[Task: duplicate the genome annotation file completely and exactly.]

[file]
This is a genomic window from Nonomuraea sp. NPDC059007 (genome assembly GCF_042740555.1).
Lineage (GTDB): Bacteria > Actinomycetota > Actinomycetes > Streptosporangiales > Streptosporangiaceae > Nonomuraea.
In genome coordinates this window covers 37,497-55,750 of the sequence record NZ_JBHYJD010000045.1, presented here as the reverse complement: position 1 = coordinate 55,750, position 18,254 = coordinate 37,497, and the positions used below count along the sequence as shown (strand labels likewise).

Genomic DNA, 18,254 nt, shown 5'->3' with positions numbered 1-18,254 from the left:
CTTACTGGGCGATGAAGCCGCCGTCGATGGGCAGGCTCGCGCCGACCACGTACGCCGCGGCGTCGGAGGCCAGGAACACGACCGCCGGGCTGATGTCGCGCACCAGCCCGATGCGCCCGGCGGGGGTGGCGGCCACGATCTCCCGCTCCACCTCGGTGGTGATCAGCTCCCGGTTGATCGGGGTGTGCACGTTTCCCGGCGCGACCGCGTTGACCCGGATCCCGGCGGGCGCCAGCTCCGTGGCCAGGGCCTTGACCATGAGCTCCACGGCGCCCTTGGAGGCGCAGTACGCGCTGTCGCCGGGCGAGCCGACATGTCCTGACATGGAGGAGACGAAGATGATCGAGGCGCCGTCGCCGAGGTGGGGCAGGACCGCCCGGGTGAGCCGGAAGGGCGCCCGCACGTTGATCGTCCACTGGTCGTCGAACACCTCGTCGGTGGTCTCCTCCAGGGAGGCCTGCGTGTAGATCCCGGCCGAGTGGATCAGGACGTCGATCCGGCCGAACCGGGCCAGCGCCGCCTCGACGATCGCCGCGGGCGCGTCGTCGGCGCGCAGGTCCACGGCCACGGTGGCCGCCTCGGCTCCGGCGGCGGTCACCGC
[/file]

This is a genomic window from Nonomuraea sp. NPDC059007 (genome assembly GCF_042740555.1).
Lineage (GTDB): Bacteria > Actinomycetota > Actinomycetes > Streptosporangiales > Streptosporangiaceae > Nonomuraea.
In genome coordinates this window covers 37,497-55,750 of the sequence record NZ_JBHYJD010000045.1, presented here as the reverse complement: position 1 = coordinate 55,750, position 18,254 = coordinate 37,497, and the positions used below count along the sequence as shown (strand labels likewise).

Genomic DNA, 18,254 nt, shown 5'->3' with positions numbered 1-18,254 from the left:
CTTACTGGGCGATGAAGCCGCCGTCGATGGGCAGGCTCGCGCCGACCACGTACGCCGCGGCGTCGGAGGCCAGGAACACGACCGCCGGGCTGATGTCGCGCACCAGCCCGATGCGCCCGGCGGGGGTGGCGGCCACGATCTCCCGCTCCACCTCGGTGGTGATCAGCTCCCGGTTGATCGGGGTGTGCACGTTTCCCGGCGCGACCGCGTTGACCCGGATCCCGGCGGGCGCCAGCTCCGTGGCCAGGGCCTTGACCATGAGCTCCACGGCGCCCTTGGAGGCGCAGTACGCGCTGTCGCCGGGCGAGCCGACATGTCCTGACATGGAGGAGACGAAGATGATCGAGGCGCCGTCGCCGAGGTGGGGCAGGACCGCCCGGGTGAGCCGGAAGGGCGCCCGCACGTTGATCGTCCACTGGTCGTCGAACACCTCGTCGGTGGTCTCCTCCAGGGAGGCCTGCGTGTAGATCCCGGCCGAGTGGATCAGGACGTCGATCCGGCCGAACCGGGCCAGCGCCGCCTCGACGATCGCCGCGGGCGCGTCGTCGGCGCGCAGGTCCACGGCCACGGTGGCCGCCTCGGCTCCGGCGGCGGTCACCGC